Dog man has his day and wins on appeal

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Latest community news from the Suffolk Free Press,, @sfpsudbury on Twitter

A councillor has spoken about a surprise decision to allow a gun dog trainer to continue running his business despite opposition.

District councillor Bryn Hurren supported residents who objected to the business being run on land in Stone Street, Boxford, for two years without planning permission.

Babergh District Council twice refused permission and issued enforcement proceedings against Paul Sims, and the case went to appeal in early November.

Mr Sims had applied to run Simbo’s Gun Dogs and Grooming on land he leases on the outskirts of the village, with a change of use of existing stables and land to dog kennels and a training ground.

He also wanted to build a new kennel block and a log cabin to live in.

Following an appeal, planning inspector Ken Barton allowed permission for the business on a trial basis for three years, saying it would be appropriate for the site.

In his report, Mr Barton said: “Shooting, and the use of dogs makes a significant contribution to the rural economy and the countryside is the environment in which the dogs would work.

“The proposal is not for one of the permitted uses set out. However, the training of gun dogs in particular would be an appropriate use in the countryside.

“Despite concerns that far more land is included in the site than is needed, the long, narrow nature of the land is ideal for learning to control dogs at a distance, and a pigeon shoot on the adjoining land would accustom dogs to shooting without the need for any use of pistols or other shooting simulators.”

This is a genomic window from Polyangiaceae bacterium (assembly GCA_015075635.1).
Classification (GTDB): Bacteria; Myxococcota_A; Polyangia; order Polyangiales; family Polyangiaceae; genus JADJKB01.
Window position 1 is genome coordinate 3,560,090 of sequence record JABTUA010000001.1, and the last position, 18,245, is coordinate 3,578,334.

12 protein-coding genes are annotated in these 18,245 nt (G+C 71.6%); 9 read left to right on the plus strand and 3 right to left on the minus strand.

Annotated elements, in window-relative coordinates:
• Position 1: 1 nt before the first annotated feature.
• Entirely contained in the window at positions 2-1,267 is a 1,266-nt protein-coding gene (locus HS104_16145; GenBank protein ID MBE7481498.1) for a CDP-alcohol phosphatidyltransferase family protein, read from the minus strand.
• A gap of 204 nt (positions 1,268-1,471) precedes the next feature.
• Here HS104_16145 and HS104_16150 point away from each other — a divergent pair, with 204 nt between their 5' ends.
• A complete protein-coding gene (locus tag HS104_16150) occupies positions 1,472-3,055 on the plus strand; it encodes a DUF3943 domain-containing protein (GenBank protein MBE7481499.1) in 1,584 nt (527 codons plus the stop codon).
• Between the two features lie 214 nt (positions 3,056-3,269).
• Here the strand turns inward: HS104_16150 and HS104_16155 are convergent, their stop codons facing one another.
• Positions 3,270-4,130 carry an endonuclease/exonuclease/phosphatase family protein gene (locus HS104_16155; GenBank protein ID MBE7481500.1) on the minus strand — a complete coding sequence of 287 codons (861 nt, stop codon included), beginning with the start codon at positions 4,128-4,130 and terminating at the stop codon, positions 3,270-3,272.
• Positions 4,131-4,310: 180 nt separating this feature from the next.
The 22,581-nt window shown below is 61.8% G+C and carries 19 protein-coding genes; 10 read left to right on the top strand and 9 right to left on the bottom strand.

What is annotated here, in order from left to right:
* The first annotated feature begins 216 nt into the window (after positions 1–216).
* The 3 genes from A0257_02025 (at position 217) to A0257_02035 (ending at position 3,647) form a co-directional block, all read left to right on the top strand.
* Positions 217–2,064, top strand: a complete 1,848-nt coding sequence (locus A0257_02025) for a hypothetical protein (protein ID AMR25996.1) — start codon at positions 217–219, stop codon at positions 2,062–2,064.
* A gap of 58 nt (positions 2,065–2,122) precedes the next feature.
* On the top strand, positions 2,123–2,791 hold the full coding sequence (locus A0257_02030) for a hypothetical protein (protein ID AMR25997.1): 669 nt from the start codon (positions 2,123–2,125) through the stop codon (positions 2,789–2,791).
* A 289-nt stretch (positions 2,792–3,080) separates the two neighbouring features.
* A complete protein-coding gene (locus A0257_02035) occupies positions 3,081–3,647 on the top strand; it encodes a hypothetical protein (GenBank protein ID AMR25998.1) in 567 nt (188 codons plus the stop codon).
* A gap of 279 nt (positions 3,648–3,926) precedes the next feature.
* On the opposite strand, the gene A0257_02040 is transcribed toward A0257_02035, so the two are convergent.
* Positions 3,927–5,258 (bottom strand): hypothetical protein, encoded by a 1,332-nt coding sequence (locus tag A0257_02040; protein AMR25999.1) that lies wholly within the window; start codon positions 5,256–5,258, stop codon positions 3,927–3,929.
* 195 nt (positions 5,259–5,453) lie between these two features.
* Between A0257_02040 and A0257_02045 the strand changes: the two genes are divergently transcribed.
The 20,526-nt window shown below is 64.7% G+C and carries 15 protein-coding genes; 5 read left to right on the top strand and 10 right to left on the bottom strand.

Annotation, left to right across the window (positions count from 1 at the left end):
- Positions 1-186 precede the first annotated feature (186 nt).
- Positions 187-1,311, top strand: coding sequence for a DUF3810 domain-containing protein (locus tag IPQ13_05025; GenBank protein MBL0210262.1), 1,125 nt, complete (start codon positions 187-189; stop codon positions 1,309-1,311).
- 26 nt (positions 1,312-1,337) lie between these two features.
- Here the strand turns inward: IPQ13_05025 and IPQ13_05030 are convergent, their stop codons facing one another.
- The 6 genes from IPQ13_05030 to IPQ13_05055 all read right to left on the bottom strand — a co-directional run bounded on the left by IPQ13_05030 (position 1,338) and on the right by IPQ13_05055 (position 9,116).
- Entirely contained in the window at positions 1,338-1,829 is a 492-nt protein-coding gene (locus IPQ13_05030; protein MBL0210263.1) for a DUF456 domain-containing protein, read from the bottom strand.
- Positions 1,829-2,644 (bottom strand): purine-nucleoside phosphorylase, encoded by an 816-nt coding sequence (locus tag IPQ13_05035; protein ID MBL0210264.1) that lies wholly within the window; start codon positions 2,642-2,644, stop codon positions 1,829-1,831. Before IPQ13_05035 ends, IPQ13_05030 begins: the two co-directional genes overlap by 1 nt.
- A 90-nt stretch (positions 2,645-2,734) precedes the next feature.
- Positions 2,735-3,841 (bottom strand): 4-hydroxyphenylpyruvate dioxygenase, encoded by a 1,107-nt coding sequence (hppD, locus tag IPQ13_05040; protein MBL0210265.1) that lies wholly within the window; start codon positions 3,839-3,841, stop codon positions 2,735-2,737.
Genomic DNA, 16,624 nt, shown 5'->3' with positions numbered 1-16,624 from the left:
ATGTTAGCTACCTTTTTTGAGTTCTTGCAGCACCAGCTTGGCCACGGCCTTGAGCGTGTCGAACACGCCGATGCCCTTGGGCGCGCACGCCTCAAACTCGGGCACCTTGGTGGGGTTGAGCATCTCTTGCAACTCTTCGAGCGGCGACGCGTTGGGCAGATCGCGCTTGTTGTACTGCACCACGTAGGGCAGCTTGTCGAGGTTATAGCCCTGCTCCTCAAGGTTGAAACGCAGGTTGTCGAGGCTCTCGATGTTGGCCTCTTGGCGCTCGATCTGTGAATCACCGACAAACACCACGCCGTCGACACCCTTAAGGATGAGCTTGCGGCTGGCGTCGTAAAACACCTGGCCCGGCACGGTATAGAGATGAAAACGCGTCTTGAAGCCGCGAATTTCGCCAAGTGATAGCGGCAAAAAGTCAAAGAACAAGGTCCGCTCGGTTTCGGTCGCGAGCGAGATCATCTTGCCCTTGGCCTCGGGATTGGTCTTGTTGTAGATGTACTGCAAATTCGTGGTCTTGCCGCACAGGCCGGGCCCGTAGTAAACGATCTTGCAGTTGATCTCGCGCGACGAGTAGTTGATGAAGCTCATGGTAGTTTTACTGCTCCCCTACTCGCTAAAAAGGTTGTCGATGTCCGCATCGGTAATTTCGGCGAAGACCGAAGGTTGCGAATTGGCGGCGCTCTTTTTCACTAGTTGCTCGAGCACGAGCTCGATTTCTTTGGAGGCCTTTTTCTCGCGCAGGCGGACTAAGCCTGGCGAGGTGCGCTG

Mr Barton said the council’s environmental health department had not been able to demonstrate noise had been a statutory nuisance, despite noise being “a major concern to local residents”

Councillor Hurren said residents were extremely surprised the permission was granted on appeal, particularly as the district council had not granted permission.

“I was shocked the appeal was allowed,” said Mr Hurren. “Residents were unhappy because of how close the business is to a residential area. But now he has been given permission and he is a resident of the village, we must all work together with him.”

Mr Hurren added: “During the trial period the council will need to monitor the business to check it is meeting all of its conditions and so long as that is the case and it is successful I believe he will be allowed to continue.”

The appeal inspector has attached 17 conditions to the permission being granted, covering restrictions on the numbers of dogs kept overnight, the type of dogs allowed, and the times the business is allowed to operate, with a restriction of no more than 30 hours of dog training per week.

Ten car parking spaces are to be provided for customers, and a hedgerow has to be planted to screen the business from the road.